Scarf of the moment: L’Arbre du Vent

I adore the gorgeous colours and the complex pattern of L’Arbre du Vent. This scarf was designed by Montserrat Gonzalez-Lugo for Hermès’ Autumn/Winter 2015 season.

The design is versatile and ties beautifully because all four corners are very different, showcasing a range of patterns and colours. This means that it can look as if you are wearing another scarf each time, depending on how you tie it. The hues of this colourway are very rich and deep: purple, fuchsia, green, teal, burgundy and shades of blue. The hand-rolled hem is in a gorgeous shade of purple.

If you read the design story below, you will see that the scarf is based on embroidery and threaded wool. On closer examination, these elements appear almost three dimensionally on the scarf – such clever design! It is attention to tiny details like these that makes Hermès scarves so special and, in my opinion, stand above the rest. Not that I have any great experience as yet, so I don’t mean to sound pompous!

The images in the first collage are from the Hermès website, showing the scarf itself and then a model wearing it. Oh, to be as slim as I was in my twenties! I would definitely have worn scarves as a top like this.

L'Arbre du Vent by Hermès

L’Arbre du Vent by Montserrat Gonzalez-Lugo for Hermès

These alternative colourways are all lovely. I chose colourway 12:

The scarf story is intriguing:

L’Arbre du vent is a tribute to the Huichol people of Mexico’s western Sierra Madre – also known as the Wixáritari – and their polytheistic religion, worshipping the divinity inherent in every aspect of the natural world. At its centre, the scarf depicts the eye of god, the protector, surrounded by the four elements, marking the four corners of the Huichol world: Mother Water, the origin of life, Tatei Haramara; Earth, the soul of the world, Tatei Yurianaka, with two hummingbirds fluttering above, symbolising the souls of traditional shamans; Grandfather Fire, Tatehuari, and Air, Kieiri, the Wind Tree. Mexican artist Montserrat Gonzalez-Lugo has taken inspiration from traditional bead embroideries and threaded wool pictures to depict the essence of Huichol spirituality.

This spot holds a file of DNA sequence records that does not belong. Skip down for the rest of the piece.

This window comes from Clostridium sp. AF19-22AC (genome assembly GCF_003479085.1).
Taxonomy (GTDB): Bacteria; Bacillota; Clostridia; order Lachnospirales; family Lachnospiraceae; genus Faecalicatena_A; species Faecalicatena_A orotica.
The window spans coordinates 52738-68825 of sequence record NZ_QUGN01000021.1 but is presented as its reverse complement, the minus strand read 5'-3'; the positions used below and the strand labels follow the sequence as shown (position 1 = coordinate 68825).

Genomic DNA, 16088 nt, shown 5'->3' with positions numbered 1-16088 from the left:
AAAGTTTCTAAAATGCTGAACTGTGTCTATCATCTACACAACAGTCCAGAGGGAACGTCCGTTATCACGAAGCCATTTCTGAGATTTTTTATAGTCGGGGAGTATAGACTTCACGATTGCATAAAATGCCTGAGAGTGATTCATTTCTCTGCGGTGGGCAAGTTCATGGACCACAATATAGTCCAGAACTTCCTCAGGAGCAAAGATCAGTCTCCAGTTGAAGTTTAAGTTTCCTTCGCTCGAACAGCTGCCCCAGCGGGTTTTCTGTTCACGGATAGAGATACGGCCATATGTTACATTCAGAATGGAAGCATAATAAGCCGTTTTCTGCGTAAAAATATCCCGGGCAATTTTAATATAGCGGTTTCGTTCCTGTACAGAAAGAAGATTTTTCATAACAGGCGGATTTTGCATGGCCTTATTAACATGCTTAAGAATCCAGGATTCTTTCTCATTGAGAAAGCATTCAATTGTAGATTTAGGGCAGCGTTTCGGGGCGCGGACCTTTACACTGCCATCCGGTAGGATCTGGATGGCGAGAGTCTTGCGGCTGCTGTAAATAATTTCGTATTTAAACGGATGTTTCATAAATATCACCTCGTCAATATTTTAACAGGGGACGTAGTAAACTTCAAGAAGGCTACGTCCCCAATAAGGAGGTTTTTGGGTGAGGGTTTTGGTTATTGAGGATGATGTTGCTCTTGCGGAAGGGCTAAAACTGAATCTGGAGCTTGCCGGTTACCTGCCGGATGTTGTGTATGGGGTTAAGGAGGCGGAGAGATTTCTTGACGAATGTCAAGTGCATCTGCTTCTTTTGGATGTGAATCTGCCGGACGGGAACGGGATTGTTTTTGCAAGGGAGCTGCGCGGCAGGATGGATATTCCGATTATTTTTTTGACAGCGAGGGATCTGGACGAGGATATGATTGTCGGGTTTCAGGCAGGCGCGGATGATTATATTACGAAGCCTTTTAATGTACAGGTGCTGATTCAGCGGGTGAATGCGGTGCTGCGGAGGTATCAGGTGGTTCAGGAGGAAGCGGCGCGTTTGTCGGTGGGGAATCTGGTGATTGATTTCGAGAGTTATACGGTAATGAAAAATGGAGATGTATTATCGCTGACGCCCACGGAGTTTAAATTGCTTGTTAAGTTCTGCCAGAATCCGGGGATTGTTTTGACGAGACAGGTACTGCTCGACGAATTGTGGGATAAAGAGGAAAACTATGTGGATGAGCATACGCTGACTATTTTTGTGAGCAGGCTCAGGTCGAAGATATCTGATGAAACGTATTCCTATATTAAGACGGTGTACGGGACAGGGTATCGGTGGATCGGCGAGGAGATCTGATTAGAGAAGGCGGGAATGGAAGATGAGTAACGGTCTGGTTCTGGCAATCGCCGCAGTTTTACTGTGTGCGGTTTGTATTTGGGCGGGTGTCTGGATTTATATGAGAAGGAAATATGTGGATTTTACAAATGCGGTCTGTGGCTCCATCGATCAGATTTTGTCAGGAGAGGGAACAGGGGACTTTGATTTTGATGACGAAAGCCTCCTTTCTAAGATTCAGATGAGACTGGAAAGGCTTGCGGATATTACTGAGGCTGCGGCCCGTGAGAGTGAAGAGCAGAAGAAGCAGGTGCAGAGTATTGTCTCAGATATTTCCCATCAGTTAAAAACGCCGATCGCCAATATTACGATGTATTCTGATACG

I have worn this scarf a lot, so below is a collage showing some of the scarf ties that I have used. It looks lovely worn with winter outfits in shades of navy, teal, turquoise, purple and blue. Actually, now I think about this, the scarf would also look good in a necklace tie worn with a navy or purple t-shirt with linen trousers or jeans – so it could work in warmer weather too.

L'Arbre du Vent - Hermès - collage #02

L’Arbre du Vent – Hermès – collage #02

By the way, during the Autumn/Winter 2015 season, I couldn’t decide which scarf would suit me best. This won the vote I held on The Purse Forum – thanks, fellow TPFers!

(Edited 01/04/17 to add in alternative colourways).

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About The Librain

Retired School Librarian
This entry was posted in Scarf of the moment, Scarves, Wardrobe and tagged , , , , , , , , , , . Bookmark the permalink.

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